Only a few places in the world can offer their visitors such a rich variety of local food and wine products: you just need to step in a bakery or a restaurant in Modica in order to get overwhelmed by an explosion of smells, shapes and colors that will disclose all Sicily’s magic flavors.
The Sicilian Cassata’s chromatic richness, the Modica chocolate’s captivating smell, the local wine’s quality and the fresh fish cooked with creativity and love for traditions: you cannot really ever get to know Sicily if you don’t try its cuisine.
The time before Easter is when you can really understand how true this is: in this time of the year Modica’s pastry-making expresses itself through a profusion of sweets and delicacies, which are prepared as reward to the devotees for their Lenten fasting. The Mpanatigghi are a bizarre traditional dessert made of chocolate and, it’s hard to believe it, beef.
Etymology tells us where its name comes from: the “empanadas” or “empanadillas” are sweet ravioli that most likely were introduced by the Spaniards in the 16th century. There is a legend about its recipe: some nuns in a monastery unintentionally invented this dessert by hiding ground beef inside some chocolate and almond cookies that, in Lent, the nuns used to give to brothers and sisters from other cloisters. This way, the preachers could restore energies despite the fasting.
If during your stay in Modica you had the chance to taste it, you probably got curious to know the recipe: here it is!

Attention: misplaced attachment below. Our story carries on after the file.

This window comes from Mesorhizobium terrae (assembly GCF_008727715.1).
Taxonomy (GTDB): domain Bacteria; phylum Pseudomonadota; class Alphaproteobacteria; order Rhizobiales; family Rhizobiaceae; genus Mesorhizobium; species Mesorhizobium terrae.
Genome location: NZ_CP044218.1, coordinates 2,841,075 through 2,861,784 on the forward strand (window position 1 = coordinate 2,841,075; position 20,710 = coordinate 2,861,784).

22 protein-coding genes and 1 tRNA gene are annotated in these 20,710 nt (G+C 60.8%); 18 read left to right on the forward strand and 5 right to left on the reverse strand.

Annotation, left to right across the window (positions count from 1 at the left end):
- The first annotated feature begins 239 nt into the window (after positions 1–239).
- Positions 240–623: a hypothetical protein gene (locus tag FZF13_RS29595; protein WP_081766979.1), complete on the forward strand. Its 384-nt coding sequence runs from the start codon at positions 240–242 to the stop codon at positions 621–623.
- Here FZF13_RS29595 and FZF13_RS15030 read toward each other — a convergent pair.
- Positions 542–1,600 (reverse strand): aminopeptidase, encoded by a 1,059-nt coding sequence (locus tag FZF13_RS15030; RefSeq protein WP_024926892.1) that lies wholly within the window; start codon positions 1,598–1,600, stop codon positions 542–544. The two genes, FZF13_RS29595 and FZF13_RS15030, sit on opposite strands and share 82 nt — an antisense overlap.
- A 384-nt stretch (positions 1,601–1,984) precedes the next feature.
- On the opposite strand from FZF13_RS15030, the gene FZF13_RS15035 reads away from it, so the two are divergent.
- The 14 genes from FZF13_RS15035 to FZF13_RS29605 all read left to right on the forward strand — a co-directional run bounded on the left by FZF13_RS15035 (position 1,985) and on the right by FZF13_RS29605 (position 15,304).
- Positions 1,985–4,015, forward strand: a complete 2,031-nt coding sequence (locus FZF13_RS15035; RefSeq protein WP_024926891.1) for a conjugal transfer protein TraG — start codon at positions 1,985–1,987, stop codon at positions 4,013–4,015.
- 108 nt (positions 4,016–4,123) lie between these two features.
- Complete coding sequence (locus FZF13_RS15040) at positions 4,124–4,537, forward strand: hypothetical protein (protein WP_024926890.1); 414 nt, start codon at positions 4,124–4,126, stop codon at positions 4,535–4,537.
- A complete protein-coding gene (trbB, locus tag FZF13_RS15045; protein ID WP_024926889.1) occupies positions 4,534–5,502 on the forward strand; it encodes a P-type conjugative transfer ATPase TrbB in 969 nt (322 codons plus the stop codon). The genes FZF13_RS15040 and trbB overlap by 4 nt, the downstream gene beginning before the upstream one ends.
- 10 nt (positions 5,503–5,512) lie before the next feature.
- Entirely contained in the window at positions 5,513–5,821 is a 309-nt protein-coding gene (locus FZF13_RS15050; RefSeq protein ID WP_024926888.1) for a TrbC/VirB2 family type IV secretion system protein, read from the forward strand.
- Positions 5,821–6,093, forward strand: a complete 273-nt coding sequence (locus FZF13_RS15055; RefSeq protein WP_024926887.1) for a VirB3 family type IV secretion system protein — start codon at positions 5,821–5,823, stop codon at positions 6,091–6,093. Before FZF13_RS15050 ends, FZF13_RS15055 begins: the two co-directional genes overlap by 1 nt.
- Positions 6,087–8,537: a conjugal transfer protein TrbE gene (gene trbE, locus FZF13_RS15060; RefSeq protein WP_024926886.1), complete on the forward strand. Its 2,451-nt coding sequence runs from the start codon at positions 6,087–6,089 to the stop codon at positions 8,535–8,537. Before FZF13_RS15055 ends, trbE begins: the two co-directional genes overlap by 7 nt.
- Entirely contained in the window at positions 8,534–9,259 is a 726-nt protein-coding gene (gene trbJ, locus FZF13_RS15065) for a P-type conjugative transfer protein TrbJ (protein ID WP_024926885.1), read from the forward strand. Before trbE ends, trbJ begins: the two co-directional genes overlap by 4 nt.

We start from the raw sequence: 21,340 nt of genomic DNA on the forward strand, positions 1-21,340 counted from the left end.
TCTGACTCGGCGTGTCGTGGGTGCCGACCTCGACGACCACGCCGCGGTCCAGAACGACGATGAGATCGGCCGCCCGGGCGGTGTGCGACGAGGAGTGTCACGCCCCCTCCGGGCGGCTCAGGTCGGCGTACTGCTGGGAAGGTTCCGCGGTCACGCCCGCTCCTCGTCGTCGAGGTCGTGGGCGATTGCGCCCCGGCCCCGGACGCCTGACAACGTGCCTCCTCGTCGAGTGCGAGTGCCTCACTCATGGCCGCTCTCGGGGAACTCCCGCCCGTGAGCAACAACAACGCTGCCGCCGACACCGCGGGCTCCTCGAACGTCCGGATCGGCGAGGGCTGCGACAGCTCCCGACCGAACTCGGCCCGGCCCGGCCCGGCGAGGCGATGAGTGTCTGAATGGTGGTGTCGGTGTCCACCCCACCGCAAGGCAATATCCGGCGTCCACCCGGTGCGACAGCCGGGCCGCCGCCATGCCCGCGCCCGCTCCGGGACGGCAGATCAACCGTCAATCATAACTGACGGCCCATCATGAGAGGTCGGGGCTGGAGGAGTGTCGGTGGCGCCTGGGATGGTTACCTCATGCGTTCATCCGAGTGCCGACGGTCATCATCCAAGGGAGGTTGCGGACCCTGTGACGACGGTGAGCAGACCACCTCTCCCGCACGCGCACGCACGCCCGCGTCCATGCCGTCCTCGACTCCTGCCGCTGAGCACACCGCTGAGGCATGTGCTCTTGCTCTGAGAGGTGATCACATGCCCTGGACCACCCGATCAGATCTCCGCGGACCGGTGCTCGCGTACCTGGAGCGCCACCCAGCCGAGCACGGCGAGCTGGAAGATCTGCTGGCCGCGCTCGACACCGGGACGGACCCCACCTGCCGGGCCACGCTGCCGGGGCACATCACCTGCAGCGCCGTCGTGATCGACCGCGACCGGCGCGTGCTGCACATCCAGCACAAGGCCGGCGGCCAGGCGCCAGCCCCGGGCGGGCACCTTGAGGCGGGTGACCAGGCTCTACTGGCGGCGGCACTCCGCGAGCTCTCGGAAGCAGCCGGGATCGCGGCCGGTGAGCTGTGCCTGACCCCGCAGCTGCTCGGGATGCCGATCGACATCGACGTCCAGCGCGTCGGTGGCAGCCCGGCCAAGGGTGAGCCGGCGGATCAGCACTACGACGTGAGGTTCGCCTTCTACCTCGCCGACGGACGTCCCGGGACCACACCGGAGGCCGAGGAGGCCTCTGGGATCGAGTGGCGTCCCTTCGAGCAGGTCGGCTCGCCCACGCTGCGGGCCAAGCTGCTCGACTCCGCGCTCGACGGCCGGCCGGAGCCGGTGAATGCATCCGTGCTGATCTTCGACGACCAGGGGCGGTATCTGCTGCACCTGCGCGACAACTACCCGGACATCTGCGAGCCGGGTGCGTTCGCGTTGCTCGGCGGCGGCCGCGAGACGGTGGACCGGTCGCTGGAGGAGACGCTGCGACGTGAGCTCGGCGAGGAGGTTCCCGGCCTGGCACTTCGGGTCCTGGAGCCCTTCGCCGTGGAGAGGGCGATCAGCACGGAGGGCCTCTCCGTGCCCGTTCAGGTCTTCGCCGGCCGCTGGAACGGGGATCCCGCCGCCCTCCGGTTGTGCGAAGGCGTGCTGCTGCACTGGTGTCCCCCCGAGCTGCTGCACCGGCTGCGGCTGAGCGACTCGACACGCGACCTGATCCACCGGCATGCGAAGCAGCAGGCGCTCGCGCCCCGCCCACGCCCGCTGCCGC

MODICA ‘MPANATIGGHI’S MAIN INGREDIENTS:
- 400g re-milled bread flour
- 100g sugar
- 100g lard
- 4 egg yolks
- 1 egg
- 1 coffee cup of wine (such as Marsala)
For the filling:
- 180g sugar
- 300g almonds
- 300g ground beef
- 100g walnuts
- 100g chocolate (better if Modica chocolate)
Place the flour on your worktop, and make a well in the middle. There you put the yolks and the egg. Mix everything and then add the sugar, the coffee cup of Marsala and the lard. Keep on kneading until you obtain a soft and smooth dough. Let it rest in a cool and dry place for 40 minutes.
In the meantime, you can prepare the filling: put the ground beef in a pan and, on a low fire, brown it on a few drops of olive oil.
Finely chop the almonds, the walnuts and the dark chocolate. When the meat gets cool, add the chopped chocolate, the dried fruit, the sugar, the cinnamon, and the crushed cloves and mix all together.
Knead the dough for some minutes and then make some 2mm-thick dough sheets. Cut some circles out of the sheets and put the filling on the half of each circle. Fold over the half without filling to make a half-moon shape and seal the edges. Grease a baking pan with oil and place all the ‘mpanatigghi on it, separating them from each other. Score their surface by making small cuts and then bake at 180 degrees for 20-30 minutes until golden.
Take them out of the oven, let them cool and then dust with powdered sugar. Now they are ready to be served, together with a glass of Marsala, of Rosolio or a glass of passito.